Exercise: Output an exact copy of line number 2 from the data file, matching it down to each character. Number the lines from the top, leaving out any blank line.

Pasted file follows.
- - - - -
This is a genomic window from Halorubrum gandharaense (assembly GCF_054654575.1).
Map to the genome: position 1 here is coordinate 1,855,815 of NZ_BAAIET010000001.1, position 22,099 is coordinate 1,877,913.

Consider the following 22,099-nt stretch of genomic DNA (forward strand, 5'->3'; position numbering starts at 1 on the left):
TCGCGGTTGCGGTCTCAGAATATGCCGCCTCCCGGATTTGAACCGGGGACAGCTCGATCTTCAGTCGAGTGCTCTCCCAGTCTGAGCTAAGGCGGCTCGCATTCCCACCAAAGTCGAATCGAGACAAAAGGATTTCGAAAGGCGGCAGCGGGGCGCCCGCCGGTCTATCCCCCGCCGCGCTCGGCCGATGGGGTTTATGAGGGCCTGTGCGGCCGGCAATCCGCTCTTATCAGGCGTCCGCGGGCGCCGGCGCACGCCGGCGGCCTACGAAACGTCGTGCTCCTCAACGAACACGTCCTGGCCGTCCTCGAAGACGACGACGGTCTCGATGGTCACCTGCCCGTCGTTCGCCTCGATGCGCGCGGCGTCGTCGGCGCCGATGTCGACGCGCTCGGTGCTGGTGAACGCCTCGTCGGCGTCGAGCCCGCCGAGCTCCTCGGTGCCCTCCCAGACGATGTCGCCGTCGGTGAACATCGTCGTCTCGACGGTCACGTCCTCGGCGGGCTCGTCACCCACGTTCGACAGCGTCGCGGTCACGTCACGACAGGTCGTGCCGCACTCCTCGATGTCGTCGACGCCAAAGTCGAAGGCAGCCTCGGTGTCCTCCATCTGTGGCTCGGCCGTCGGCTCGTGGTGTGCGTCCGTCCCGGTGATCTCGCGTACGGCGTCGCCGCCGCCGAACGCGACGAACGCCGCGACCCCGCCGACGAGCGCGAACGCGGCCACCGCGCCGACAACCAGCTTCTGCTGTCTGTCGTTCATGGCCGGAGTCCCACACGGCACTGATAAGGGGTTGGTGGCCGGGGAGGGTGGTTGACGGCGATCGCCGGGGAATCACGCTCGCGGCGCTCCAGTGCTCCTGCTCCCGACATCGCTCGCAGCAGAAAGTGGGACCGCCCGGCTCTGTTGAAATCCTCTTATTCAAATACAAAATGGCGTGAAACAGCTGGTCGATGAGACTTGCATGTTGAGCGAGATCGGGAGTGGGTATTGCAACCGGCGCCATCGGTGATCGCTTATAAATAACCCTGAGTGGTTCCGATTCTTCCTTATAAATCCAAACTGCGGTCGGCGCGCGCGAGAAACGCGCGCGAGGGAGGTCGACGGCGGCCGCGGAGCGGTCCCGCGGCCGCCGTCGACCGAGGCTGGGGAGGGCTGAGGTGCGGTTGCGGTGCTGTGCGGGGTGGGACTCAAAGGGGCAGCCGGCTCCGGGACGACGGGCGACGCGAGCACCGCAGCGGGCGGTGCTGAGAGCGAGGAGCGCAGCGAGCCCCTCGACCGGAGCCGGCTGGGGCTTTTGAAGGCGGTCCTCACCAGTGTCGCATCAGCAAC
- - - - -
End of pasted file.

Map to the genome: position 1 here is coordinate 1,855,815 of NZ_BAAIET010000001.1, position 22,099 is coordinate 1,877,913.